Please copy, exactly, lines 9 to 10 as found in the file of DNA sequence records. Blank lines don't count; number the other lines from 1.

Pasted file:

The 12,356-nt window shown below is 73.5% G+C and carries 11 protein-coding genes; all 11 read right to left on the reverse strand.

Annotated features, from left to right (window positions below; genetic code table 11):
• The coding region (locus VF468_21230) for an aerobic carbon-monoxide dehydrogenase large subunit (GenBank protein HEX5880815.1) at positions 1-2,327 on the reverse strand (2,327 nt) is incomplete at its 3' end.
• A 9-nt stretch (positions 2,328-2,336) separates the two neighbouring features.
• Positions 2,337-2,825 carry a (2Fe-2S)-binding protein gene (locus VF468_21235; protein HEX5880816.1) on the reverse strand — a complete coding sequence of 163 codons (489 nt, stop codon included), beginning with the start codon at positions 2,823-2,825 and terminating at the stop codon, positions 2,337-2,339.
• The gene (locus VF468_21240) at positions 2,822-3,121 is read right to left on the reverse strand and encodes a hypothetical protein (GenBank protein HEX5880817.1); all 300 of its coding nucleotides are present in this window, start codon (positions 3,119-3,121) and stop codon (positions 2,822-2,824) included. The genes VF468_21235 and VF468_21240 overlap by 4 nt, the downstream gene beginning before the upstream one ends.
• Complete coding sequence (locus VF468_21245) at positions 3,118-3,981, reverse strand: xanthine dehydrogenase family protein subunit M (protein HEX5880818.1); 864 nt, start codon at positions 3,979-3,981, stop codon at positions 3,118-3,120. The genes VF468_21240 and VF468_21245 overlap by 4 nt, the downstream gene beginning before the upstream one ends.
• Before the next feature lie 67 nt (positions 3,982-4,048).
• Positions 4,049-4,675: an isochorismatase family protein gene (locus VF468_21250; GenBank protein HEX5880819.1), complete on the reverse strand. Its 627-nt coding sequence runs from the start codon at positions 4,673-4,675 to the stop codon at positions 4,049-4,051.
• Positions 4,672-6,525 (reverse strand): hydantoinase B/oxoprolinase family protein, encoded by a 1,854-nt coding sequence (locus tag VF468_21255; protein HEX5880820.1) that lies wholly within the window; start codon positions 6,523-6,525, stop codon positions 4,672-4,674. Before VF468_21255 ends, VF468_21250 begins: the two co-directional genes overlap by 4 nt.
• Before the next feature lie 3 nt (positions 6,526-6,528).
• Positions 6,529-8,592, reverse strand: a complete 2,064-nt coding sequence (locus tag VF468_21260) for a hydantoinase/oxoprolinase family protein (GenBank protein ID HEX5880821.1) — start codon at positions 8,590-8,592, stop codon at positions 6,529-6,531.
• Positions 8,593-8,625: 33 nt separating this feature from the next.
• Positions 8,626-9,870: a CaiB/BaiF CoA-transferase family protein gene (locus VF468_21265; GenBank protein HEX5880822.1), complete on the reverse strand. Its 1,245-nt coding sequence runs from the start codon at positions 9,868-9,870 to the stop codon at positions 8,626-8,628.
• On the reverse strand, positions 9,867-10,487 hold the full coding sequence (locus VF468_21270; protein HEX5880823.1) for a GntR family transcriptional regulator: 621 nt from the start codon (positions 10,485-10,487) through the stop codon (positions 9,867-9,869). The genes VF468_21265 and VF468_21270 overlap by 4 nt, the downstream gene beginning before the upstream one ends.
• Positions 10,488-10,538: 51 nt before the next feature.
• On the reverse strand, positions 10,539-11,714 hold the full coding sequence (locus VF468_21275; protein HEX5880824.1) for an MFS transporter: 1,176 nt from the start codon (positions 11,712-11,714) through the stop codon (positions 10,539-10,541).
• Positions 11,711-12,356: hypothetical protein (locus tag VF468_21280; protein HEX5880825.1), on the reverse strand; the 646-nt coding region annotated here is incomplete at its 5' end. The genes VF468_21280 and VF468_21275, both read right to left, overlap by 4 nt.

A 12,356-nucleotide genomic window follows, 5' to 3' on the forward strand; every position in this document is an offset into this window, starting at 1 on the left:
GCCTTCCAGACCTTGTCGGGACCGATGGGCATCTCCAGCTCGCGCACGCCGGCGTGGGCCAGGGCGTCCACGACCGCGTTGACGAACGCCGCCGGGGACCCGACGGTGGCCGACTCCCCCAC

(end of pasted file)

• Positions 4,049-4,675: an isochorismatase family protein gene (locus VF468_21250; GenBank protein HEX5880819.1), complete on the reverse strand. Its 627-nt coding sequence runs from the start codon at positions 4,673-4,675 to the stop codon at positions 4,049-4,051.
• Positions 4,672-6,525 (reverse strand): hydantoinase B/oxoprolinase family protein, encoded by a 1,854-nt coding sequence (locus tag VF468_21255; protein HEX5880820.1) that lies wholly within the window; start codon positions 6,523-6,525, stop codon positions 4,672-4,674. Before VF468_21255 ends, VF468_21250 begins: the two co-directional genes overlap by 4 nt.